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Arot v. Lardani

Court of Chancery of Delaware

April 25, 2019

IMO John P. Arot Estate;
v.
Lardani Arot

          Draft Report: April 10, 2019

          Date Submitted: February 15, 2019

          Seth J. Reidenberg, Esquire Tybout, Redfearn & Pell.

          Jacqueline A. Lardani James A. Lardani.

         Dear Counsel and Litigants:

         The successor administrator of an estate filed a complaint against two non-resident defendants, the former administrator and her husband, seeking repayment of a mortgage. Pending before me is the successor administrator's motion to deem service on both defendants perfected. The defendants oppose, arguing they were never properly served. I recommend that the Court grant the motion as to the former administrator and deny the motion as to her husband, without prejudice. I further recommend that the Court order jurisdictional discovery to determine whether the former administrator's husband is amenable to long-arm service of process under 10 Del. C. § 3104. This is a final report.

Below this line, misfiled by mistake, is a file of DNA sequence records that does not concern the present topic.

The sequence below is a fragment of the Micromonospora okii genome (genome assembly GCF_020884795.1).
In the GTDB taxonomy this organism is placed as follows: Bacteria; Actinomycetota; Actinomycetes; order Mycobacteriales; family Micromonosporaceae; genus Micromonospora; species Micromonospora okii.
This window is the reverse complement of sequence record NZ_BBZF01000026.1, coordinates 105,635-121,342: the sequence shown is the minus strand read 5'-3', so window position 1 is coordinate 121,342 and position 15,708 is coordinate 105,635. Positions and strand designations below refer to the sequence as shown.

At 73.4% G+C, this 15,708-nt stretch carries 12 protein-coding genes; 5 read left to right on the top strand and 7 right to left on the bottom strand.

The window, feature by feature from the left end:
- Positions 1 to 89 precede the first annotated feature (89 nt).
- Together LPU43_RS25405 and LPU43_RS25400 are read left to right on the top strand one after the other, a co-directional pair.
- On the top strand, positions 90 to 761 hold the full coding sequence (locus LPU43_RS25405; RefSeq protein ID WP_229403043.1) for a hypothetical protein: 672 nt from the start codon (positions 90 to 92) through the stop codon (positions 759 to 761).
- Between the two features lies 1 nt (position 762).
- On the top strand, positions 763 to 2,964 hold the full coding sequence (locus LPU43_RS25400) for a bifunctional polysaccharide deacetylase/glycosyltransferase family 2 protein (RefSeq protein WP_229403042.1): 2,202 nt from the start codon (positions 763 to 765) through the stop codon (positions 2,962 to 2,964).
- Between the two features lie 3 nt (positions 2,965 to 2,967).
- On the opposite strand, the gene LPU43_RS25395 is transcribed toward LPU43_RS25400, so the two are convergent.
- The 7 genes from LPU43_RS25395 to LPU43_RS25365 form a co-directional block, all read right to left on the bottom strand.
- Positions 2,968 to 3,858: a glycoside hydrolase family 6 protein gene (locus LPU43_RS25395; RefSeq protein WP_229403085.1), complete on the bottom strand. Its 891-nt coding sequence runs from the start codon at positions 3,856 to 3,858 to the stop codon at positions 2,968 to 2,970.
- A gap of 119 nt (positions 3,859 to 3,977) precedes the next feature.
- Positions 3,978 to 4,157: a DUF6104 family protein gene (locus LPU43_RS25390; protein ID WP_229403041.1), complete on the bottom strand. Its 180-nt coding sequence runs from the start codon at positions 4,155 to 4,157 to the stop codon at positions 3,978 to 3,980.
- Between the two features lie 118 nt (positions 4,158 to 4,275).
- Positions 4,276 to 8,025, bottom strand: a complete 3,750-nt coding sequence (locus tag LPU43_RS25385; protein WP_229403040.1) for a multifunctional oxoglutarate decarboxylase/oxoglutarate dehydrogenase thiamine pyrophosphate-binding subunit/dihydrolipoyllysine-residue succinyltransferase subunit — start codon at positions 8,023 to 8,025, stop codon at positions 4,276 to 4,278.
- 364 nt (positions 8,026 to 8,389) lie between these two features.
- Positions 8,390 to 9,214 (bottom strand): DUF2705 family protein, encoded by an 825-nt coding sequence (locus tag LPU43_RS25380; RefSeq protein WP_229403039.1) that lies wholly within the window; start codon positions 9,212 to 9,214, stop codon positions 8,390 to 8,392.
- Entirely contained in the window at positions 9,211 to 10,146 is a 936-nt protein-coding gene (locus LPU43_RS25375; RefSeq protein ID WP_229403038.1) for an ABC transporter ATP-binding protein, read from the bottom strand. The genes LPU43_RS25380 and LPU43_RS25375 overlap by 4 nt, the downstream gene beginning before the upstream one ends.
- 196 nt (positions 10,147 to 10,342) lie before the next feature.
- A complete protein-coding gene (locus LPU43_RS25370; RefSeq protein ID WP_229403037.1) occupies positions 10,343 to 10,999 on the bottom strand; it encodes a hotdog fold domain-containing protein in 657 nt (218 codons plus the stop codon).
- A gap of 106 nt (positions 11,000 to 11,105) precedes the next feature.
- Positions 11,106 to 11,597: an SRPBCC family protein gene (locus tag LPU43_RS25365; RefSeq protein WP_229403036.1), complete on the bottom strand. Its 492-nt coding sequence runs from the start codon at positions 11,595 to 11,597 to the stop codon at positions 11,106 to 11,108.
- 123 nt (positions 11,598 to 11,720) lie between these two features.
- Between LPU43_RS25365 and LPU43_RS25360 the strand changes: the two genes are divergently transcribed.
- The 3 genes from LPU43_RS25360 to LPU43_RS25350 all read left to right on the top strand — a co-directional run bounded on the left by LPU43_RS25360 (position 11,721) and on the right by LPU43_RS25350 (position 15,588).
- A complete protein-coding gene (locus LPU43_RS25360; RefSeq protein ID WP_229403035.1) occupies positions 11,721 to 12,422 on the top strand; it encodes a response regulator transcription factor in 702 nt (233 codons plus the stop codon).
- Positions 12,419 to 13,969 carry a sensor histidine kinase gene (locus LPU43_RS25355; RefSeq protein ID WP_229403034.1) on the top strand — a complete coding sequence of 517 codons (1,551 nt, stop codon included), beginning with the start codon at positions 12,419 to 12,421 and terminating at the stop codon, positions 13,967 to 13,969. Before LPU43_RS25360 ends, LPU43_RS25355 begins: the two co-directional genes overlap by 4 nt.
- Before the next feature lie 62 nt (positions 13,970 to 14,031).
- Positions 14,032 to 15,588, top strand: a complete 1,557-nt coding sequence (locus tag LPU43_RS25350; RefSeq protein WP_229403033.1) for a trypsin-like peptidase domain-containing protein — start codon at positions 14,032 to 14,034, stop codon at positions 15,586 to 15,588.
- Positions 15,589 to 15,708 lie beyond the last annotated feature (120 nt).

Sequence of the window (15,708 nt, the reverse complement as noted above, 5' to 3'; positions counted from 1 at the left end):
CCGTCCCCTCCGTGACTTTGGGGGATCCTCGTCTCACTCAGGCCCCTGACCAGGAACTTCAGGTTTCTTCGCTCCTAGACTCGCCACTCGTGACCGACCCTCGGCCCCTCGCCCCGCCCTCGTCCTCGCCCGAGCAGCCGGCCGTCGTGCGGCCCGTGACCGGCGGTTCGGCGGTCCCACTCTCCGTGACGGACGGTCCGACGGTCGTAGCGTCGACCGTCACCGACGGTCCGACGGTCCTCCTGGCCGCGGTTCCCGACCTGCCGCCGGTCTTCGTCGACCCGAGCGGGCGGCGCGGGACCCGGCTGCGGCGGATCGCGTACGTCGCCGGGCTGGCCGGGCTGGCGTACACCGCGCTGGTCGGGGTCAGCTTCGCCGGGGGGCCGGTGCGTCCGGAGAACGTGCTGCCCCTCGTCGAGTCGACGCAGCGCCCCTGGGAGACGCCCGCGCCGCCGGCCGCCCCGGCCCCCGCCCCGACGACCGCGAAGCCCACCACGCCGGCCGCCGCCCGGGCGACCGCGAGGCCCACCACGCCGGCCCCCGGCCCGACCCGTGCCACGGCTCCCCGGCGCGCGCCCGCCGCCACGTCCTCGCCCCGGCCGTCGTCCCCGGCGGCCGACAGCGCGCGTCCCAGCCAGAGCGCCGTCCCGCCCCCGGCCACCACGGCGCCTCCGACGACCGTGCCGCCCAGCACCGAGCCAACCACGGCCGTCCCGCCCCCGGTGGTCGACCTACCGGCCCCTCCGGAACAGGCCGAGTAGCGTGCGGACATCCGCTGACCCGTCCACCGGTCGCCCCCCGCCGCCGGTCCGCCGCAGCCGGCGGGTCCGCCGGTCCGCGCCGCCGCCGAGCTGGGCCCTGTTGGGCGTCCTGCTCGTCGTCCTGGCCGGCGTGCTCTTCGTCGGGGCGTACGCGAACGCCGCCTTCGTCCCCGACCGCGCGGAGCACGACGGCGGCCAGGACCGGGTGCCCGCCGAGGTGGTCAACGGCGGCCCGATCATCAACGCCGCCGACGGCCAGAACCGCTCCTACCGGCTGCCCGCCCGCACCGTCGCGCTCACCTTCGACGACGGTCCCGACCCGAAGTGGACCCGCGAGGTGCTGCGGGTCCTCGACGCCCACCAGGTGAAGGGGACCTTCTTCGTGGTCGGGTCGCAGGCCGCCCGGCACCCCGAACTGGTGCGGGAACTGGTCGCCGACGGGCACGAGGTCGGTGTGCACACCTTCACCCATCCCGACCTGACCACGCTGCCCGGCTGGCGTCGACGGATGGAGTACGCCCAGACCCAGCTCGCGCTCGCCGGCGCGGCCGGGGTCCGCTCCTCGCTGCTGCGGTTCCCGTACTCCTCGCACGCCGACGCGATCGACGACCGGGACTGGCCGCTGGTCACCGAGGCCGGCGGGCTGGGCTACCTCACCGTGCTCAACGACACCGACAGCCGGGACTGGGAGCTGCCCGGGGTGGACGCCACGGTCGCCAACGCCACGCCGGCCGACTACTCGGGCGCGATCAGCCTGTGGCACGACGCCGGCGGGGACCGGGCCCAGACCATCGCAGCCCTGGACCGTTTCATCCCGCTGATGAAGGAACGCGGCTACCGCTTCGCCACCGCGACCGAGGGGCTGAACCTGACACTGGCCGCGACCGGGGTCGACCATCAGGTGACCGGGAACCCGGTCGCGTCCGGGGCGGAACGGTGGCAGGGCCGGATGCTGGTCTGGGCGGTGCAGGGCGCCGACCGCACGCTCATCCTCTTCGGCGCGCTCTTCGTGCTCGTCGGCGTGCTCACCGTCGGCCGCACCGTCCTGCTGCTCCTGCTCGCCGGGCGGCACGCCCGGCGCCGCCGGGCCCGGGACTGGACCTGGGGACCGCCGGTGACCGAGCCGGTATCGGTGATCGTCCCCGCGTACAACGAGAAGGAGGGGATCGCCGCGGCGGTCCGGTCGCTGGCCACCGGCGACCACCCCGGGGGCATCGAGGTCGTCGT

I. Background

         John P. Arot ("Decedent"), a Delaware resident, died testate on December 17, 2013.[1] Defendant James A. Lardani, who previously practiced law in Philadelphia, was a longtime friend of Decedent and drafted Decedent's will.[2] In that will, Mr. Lardani's wife, Defendant Jacqueline A. Lardani, was named as the executrix of Decedent's estate.[3] After Decedent's death, on February 25, 2014, Mrs. Lardani petitioned for, and on May 21, 2014 the Register of Wills for New Castle County issued, letters testamentary identifying Mrs. Lardani as the executrix.[4] Plaintiff Marc N. Arot has since replaced Mrs. Lardani as successor administrator.[5]